by Esther Wojcicki, journalism teacher and newspaper adviser at Palo Alto High School
Reading the newspaper these days makes me sad about journalism. “The American Press on Suicide Watch” was the headline of Frank Rich’s New York Times column this past Sunday. “Legendary brands from the Los Angeles Times to the Philadelphia Inquirer are teetering,” Rich said, adding that the New York Times Co. might shutter the Boston Globe. Maureen Dowd riffed too about “The Future of Journalism” — which was the title of last week’s Congressional hearing chaired by Senator John Kerry. Journalists, Kerry said, are “an endangered species.”
The crisis isn’t simply that consumers are no longer willing to pay real money to support real journalism. Consumers truly don’t care enough about the product. A Pew Research Center survey in March found that 42% of readers said they wouldn’t miss their city paper. Most of these readers, as you might guess, were under 40 years old.
I care a lot because I teach journalism at Palo Alto High School, in California. I’ve been teaching high school journalism for 25 years. Starting with 19 students, I’ve built our journalism program into the largest high school journalism program in the country, with six publications, four journalism teachers, and about 400 students. In the advanced journalism class, I teach 70 juniors and seniors. I also teach freshman English.
I decided to poll my journalism students: “How do you prefer to get your news, online or in print format?”
The popular answer may surprise you. About 70% of the students said they prefer “print format” — a hard copy of the paper. They said it’s easier to read this way — especially if a story is long. Long stories online give you headaches and eyestrain, they told me.
When I asked how many get breaking news online, almost everyone raised their hands. They prefer online for breaking news and sports news as well. But they prefer the hard-copy newspaper for features, opinion pieces, and columns, as well as long news stories.
“Who prefers to read magazines online?” When I asked that question, no one raised their hand. Makes sense to me. I can’t imagine reading magazines online.
My students say that they read a greater variety of stories in print. Online they tend to seek specific stories or subscribe to RSS feeds that they know they’re interested in. This is why I urge them strongly to read the hard-copy newspaper. How can you expand your world and your knowledge base if you read only what you’re already interested in?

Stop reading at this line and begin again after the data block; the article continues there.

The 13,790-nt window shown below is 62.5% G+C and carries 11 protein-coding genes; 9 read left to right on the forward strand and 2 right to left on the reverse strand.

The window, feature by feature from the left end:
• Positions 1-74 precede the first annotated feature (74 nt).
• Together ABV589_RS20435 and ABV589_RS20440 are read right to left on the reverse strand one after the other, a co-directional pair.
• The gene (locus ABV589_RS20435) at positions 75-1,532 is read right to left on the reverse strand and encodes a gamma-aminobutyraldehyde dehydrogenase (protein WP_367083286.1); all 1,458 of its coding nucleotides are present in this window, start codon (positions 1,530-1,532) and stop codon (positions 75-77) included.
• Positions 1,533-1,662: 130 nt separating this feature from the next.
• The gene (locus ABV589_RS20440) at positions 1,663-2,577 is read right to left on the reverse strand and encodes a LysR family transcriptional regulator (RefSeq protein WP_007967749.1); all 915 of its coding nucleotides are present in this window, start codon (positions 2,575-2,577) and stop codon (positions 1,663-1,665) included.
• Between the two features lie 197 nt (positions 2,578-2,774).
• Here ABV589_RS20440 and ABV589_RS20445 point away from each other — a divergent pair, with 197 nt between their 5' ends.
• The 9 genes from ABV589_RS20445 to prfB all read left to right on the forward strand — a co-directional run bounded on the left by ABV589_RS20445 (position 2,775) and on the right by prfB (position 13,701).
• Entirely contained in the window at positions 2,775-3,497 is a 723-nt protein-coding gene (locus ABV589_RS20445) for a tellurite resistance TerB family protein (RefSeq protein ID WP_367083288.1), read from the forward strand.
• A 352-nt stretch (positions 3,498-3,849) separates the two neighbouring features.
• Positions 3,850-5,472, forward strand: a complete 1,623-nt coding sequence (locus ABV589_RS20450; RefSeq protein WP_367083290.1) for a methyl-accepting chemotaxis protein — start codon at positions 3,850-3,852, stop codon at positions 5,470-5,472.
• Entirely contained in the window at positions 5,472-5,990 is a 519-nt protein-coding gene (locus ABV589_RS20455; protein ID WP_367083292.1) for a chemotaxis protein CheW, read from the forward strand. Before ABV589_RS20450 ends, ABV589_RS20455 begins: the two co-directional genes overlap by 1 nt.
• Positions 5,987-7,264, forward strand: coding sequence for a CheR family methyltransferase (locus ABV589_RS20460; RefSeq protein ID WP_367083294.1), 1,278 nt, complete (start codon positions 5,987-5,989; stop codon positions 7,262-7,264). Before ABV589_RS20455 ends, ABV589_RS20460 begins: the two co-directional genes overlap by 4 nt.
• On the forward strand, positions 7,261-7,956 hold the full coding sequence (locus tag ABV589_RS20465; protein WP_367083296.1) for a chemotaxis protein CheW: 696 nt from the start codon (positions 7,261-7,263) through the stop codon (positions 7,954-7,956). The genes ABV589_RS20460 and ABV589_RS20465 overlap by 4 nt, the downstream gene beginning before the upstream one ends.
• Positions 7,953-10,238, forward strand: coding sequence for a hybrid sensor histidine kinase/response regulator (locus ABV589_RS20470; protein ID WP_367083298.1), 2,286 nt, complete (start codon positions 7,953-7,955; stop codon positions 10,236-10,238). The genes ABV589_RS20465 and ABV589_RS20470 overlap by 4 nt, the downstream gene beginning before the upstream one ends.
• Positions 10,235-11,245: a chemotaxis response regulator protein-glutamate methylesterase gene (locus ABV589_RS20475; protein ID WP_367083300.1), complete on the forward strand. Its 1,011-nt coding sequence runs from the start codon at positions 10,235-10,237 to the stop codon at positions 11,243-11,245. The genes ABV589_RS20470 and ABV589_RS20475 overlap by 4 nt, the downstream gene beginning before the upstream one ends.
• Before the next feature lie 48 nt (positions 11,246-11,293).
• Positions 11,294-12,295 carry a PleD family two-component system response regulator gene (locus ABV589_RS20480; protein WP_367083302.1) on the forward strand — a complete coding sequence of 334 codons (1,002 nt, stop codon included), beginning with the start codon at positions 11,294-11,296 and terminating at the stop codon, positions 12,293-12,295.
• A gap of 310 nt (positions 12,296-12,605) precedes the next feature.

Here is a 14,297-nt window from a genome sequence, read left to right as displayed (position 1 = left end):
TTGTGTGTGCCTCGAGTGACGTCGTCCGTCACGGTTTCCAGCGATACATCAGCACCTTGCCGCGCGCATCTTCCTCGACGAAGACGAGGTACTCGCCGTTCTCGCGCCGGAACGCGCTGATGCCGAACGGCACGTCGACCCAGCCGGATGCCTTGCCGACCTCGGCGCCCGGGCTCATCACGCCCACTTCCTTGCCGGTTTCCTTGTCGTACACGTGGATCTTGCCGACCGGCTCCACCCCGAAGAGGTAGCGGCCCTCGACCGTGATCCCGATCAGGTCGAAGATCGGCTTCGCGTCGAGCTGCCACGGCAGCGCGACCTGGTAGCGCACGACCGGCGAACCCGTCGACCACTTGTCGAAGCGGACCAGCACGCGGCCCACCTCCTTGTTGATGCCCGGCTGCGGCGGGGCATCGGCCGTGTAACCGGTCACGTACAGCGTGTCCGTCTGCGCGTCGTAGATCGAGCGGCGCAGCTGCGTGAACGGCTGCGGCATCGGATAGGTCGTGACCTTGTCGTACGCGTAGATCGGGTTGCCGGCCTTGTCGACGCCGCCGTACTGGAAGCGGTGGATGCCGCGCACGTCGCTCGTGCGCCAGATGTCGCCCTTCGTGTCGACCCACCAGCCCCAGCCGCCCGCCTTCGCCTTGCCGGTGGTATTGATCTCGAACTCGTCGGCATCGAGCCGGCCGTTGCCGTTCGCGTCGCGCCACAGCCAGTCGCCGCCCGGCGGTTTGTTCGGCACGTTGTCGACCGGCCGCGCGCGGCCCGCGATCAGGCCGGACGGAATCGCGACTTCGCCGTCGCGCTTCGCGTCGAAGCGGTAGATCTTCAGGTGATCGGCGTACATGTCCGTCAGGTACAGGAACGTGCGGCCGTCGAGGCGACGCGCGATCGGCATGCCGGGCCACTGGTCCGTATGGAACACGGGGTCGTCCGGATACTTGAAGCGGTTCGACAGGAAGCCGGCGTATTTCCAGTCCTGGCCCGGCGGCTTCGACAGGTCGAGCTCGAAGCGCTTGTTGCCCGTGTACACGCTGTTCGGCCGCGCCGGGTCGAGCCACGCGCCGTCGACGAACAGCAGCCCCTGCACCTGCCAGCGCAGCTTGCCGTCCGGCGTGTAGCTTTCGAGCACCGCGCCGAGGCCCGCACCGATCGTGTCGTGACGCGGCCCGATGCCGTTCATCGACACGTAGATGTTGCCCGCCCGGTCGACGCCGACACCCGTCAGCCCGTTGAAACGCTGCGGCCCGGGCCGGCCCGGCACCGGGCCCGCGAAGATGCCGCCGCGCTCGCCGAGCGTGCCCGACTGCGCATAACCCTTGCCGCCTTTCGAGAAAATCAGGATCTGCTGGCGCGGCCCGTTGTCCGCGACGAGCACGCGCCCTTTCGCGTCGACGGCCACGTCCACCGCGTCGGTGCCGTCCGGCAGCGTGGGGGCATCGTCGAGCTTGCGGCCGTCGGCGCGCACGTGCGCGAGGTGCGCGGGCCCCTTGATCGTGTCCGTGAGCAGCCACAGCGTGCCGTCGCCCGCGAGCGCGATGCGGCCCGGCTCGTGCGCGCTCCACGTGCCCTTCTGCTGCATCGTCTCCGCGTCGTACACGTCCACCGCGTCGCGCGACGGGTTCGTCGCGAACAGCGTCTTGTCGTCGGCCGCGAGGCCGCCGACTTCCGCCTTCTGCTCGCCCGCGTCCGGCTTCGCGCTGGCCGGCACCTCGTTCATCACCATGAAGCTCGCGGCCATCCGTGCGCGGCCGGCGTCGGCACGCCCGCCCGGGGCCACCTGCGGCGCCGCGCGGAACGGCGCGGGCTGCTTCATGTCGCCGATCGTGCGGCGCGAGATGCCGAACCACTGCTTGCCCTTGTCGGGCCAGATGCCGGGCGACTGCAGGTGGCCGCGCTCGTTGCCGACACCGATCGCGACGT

Yes, it’s ironic, these kids who live in the heart of Silicon Valley recognize the value of traditional print journalism. In February, I took 50 of my students to New York City to visit several publications. The New York Times was one of them. The editors there posed this question: “How many of you read the New York Times in print?” The majority of hands went up. The editors were very surprised.
As one of my students said, “Who wants to have breakfast reading your computer if you can avoid it?”
So here’s the reality: It’s not necessarily that people enjoy getting their news online. It’s just that it’s faster and more efficient — and free.
This is the rub: Readers aren’t willing to pay for news online. They expect it to be free. The standard was set back in the 90’s, and it’s now part of the culture of the Internet. Ads, they said…the ads should pay for it. So far, that strategy has had mixed results. And now we see Amazon.com , with the Kindle, and other e-book innovators asking consumers to pay subscription fees for newspapers delivered wirelessly.
How will this story evolve? I’m not sure whether there is a solution to help pay for real journalism. I told one of my sources close to the industry about the results of my poll. “We are in a transition period,” he said. “Wait until the netbooks become ubiquitous. Then kids won’t mind taking their netbooks everywhere and accessing all their news online. It is just a matter of time.”
I wonder if it really is a matter of time. Not for me. Nothing can replace reading the New York Times on Sunday morning. I’ll pay for that pleasure, even though news about the future of journalism is bad.
Esther Wojcicki is a journalism teacher and newspaper adviser at Palo Alto High School in Palo Alto, California. In 2002, she was named California Teacher of the Year by the California Commission on Teacher Credentialing. Starting in 1984, she built one of the largest high school journalism programs in the nation — about 400 students currently. One of her students a decade ago: my Postcards colleague Jessica Shambora. And we featured two of her daughters — Susan, VP of Product Management at Google , and Anne, co-founder of genetic analysis startup 23andMe, in “The New Valley Girls,” a feature about Silicon Valley’s rising-star women in Fortune‘s Most Powerful Women issue last October. Wojcicki’s other daughter, Janet, is Professor of Pediatrics at University of California Medical Center.
“Woj,” as Wojcicki is known to her friends and students, this year was named Board Chair of Creative Commons, a group dedicated to providing free licenses and other legal tools to facilitate sharing, remixing and using of creative works of all kinds.